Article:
Fourteen Illinois State Police Troopers have been been struck by vehicles thus far in 2019, way ahead of last year's total of eight.

Even one trooper getting hit is way too many, but 14 is completely unacceptable.

Governor JB Pritzker has joined the Illinois State Police in urging Illinois drivers to respect the Move Over Law and use caution when approaching emergency vehicles on interstates and roads.

The Move Over Law, also known as Scott's Law, says:

That when approaching any police or other emergency vehicle stopped along the roadway, you must proceed with due caution, change lanes if possible, and reduce your speed.
An authorized emergency vehicle under Scott's Law, includes ANY vehicle authorized by law to be equipped with oscillating, rotating, or flashing lights under Section 12-215 of this Code, while the owner or operator of the vehicle is engaged in his or her official duties.

Scott's Law was named after Lieutenant Scott Gillen of the Chicago Fire Department who was struck and killed by an intoxicated driver while assisting at a crash on the Dan Ryan Expressway.

Scott's Law Chapter 625 of the Illinois Compiled Statutes (ILCS) 5/11-907(c), mandates that upon approaching a stationary authorized emergency vehicle, when the authorized emergency vehicle is giving a signal by displaying alternately flashing red and blue lights or amber or yellow warning lights, a person who drives an approaching vehicle :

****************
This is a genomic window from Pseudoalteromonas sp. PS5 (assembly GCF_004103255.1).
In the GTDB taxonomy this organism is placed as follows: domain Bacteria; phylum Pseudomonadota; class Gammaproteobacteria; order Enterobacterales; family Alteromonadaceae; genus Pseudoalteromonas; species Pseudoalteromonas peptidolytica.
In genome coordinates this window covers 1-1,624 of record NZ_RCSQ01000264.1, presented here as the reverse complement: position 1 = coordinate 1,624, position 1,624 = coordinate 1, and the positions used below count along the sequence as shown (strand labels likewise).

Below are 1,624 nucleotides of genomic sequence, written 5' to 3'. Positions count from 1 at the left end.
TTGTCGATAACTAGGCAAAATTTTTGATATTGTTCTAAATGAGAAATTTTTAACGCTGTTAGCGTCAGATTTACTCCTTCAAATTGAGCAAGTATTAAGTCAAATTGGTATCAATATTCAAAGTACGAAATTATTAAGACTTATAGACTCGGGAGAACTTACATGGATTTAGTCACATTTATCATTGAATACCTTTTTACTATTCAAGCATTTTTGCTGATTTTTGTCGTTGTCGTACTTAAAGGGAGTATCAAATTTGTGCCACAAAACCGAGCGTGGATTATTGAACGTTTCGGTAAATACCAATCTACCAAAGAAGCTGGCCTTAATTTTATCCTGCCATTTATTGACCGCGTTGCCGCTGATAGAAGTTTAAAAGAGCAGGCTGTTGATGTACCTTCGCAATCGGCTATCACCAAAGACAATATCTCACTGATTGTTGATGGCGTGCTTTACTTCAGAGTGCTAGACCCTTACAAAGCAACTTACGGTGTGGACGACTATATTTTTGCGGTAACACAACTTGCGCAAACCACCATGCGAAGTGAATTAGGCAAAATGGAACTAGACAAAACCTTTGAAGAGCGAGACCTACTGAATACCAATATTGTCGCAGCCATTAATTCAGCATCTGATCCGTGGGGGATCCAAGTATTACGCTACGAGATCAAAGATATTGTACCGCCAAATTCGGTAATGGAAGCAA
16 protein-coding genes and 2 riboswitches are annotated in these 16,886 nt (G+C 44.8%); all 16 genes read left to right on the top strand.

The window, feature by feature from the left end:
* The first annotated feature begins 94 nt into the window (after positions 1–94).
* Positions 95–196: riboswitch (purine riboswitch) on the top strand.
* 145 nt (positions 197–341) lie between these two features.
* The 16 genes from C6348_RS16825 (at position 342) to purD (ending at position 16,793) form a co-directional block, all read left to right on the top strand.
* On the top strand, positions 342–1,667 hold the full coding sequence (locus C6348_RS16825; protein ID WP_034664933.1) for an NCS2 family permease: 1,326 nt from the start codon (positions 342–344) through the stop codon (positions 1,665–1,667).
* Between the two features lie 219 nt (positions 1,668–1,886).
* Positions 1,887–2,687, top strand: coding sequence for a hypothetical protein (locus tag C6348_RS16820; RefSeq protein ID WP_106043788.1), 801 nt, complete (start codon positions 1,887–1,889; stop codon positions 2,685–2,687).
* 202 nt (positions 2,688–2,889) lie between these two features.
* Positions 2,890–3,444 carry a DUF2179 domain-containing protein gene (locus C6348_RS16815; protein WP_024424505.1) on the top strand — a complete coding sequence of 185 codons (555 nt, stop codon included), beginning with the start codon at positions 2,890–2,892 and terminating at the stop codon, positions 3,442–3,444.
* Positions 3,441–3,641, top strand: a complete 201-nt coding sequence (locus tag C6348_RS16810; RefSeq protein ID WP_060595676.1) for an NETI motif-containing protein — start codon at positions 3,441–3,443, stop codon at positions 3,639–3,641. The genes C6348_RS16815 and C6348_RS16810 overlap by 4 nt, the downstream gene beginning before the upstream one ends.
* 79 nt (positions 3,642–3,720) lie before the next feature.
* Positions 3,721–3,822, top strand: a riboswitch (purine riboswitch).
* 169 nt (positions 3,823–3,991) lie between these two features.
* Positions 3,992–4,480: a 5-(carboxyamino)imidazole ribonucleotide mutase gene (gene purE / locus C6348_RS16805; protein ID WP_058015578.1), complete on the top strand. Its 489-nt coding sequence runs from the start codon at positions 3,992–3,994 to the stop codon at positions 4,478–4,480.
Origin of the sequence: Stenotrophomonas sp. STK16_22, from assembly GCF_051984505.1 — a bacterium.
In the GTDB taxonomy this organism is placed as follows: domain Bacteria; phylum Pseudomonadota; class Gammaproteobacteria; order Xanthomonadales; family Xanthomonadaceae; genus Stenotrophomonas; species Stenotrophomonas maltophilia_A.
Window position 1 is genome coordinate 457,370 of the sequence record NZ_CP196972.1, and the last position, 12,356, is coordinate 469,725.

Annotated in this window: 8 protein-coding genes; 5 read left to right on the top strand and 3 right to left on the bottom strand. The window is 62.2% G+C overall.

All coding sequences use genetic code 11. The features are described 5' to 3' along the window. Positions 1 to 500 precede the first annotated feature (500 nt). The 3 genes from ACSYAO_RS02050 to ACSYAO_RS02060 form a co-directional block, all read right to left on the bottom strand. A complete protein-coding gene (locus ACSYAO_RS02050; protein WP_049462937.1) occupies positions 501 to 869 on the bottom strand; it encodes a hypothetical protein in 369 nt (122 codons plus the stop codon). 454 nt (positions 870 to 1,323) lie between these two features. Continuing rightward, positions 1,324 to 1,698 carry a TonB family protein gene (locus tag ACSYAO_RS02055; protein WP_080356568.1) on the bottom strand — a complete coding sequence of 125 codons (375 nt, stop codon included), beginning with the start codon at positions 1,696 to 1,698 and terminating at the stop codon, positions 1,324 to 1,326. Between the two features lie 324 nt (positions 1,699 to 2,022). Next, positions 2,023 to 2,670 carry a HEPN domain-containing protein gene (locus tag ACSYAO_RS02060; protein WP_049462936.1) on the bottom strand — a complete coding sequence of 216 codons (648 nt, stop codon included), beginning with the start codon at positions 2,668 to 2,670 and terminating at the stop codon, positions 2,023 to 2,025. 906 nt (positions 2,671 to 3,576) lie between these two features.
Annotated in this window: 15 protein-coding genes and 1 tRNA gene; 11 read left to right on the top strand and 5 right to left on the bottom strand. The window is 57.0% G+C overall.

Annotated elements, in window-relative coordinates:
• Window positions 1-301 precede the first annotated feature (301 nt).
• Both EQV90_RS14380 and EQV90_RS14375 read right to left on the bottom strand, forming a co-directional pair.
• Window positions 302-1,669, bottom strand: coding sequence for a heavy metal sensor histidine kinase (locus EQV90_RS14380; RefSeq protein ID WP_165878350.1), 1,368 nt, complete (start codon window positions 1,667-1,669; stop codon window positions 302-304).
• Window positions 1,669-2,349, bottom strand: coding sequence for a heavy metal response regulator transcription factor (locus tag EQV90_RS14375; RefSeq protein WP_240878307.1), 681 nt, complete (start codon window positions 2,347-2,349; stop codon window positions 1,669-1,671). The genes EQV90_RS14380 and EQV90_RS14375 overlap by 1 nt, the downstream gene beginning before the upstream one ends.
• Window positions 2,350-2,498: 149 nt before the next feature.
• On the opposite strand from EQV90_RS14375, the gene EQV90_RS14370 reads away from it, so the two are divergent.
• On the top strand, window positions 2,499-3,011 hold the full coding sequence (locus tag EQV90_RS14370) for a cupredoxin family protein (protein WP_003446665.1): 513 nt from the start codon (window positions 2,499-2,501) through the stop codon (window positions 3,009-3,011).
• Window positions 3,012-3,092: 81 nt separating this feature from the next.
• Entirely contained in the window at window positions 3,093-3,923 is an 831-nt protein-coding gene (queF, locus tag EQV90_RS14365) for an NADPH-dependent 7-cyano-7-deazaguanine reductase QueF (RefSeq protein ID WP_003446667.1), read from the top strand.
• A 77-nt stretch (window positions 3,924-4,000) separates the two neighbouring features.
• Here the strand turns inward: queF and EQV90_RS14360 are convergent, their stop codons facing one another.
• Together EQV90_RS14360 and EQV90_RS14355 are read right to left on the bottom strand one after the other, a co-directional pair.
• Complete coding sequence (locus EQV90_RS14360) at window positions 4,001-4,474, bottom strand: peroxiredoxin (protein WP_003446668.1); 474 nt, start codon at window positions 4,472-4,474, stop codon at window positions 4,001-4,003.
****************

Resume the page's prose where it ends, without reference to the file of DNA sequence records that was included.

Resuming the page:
Proceed with due caution, yield the right-of-way by making a lane change into a lane not adjacent to that of the authorized emergency vehicle, if possible with due regard to safety and traffic conditions, if on a highway having at least 4 lanes with not less than 2 lanes proceeding in the same direction as the approach vehicle. Proceed with due caution, reduce the speed of the vehicle, maintain a safe speed for road conditions, if changing lanes would be impossible or unsafe.

Governor Pritzker:

I'm here today to say to drivers on the roads: When you see a state trooper’s vehicle on the side of the road, slow down, obey the law and move over. “Our state troopers are putting their lives on the line every single day. They are our heroes and first responders, keeping people safe. No driver needs to get to their destination so quickly that they need to put a trooper’s life at risk. No one’s time or convenience is worth more than the lives of our state’s heroes.

Violators of the Move Over Law are mandated to appear in court. Additionally, they can be fined not less than $100 or more than $10,000 and have their driver’s license suspended for up to two years if the violation involves injury to another.

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